Abstract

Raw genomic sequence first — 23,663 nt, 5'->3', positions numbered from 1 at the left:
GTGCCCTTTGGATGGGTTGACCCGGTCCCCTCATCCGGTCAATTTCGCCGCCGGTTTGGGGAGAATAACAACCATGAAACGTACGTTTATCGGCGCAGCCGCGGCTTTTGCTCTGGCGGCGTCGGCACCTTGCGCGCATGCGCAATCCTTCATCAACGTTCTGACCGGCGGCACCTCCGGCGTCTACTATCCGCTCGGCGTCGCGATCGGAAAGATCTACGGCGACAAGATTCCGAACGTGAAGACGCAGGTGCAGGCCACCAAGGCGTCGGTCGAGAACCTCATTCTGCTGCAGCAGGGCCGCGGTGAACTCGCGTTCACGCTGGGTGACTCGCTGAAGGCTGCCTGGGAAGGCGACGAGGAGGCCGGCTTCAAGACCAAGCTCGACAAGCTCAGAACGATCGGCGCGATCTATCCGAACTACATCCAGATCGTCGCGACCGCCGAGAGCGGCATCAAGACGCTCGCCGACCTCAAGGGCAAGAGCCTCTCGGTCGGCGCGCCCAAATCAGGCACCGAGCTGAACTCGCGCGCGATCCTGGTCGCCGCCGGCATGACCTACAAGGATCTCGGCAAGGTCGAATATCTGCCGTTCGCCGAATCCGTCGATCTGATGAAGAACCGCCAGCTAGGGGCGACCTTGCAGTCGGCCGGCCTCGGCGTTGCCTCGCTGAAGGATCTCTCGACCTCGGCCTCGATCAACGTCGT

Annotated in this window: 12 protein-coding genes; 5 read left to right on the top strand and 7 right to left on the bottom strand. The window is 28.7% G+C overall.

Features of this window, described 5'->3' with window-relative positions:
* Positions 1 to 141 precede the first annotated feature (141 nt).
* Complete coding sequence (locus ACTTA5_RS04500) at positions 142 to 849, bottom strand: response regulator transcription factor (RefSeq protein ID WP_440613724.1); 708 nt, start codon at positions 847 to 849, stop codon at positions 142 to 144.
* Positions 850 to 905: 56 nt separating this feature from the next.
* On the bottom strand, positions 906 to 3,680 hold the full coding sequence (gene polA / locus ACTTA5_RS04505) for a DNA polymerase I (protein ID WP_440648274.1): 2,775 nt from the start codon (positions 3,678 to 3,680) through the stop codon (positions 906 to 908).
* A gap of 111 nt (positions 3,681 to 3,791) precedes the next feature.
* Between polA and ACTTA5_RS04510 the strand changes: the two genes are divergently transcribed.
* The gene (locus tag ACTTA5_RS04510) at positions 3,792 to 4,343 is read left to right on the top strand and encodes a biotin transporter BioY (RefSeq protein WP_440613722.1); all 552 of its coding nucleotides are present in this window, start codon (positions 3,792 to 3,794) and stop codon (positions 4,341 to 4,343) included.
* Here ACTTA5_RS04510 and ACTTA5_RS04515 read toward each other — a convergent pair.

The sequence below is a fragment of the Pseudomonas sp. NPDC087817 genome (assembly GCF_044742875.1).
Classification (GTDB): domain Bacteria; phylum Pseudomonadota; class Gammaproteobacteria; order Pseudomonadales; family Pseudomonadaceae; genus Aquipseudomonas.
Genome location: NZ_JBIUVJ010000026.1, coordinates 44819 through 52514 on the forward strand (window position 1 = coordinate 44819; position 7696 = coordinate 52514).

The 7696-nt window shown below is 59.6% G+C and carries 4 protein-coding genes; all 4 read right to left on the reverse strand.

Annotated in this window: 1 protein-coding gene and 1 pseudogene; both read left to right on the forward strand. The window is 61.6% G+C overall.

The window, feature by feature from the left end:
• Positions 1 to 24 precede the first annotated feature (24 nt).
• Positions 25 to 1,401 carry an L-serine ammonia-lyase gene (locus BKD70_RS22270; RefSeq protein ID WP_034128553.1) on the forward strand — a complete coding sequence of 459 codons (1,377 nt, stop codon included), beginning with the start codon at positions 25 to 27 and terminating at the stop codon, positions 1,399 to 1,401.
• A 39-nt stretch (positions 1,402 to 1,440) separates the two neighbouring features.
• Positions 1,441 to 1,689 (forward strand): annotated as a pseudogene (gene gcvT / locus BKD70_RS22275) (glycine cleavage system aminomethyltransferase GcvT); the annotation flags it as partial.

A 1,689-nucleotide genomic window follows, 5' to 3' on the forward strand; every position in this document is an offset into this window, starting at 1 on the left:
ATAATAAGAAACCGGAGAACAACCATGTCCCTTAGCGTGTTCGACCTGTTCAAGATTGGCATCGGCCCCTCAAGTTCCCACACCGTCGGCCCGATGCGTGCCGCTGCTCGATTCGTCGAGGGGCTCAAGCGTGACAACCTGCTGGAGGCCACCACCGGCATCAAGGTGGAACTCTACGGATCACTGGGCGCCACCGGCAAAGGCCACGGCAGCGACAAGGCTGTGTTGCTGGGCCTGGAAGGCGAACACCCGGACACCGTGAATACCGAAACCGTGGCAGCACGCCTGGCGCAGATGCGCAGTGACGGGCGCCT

The Cae Coch massive pyrite deposit is described and re-interpreted as a sedimentary volcanogenic orebody of about 200 000 tons. It is located at the contact between the Ordovician Dolgarrog Volcanic Formation (basic tuffs and lavas) and the overlying Llanrychwyn Slates (pyritic black mudstone) and close to a major intrusive rhyolite. The minerals are dominantly pyrite and quartz with minor molybdenite and the deposit shows zonal variation in trace Ba, Cu, Zn, Ni, and Co and detectable concentrations of Sn, TI, Hg and Ag. The footwall rocks have been highly altered and the basic rocks show increases in K, Ba, S and carbonate and losses of Cu, V and Co and probably light rare earth elements (LREE). A progressive gain in K, Ba and Pb and a depletion of Ga, Sr, Sn, Zn and REE is observed with increasing alteration of the rhyolite. The deposit is concluded to be the result of accumulation in a brine pool but with a component of debris flow of uncertain provenance. The deposit resembles Kuroko style mineralization and seems to be unique in the immediate district.

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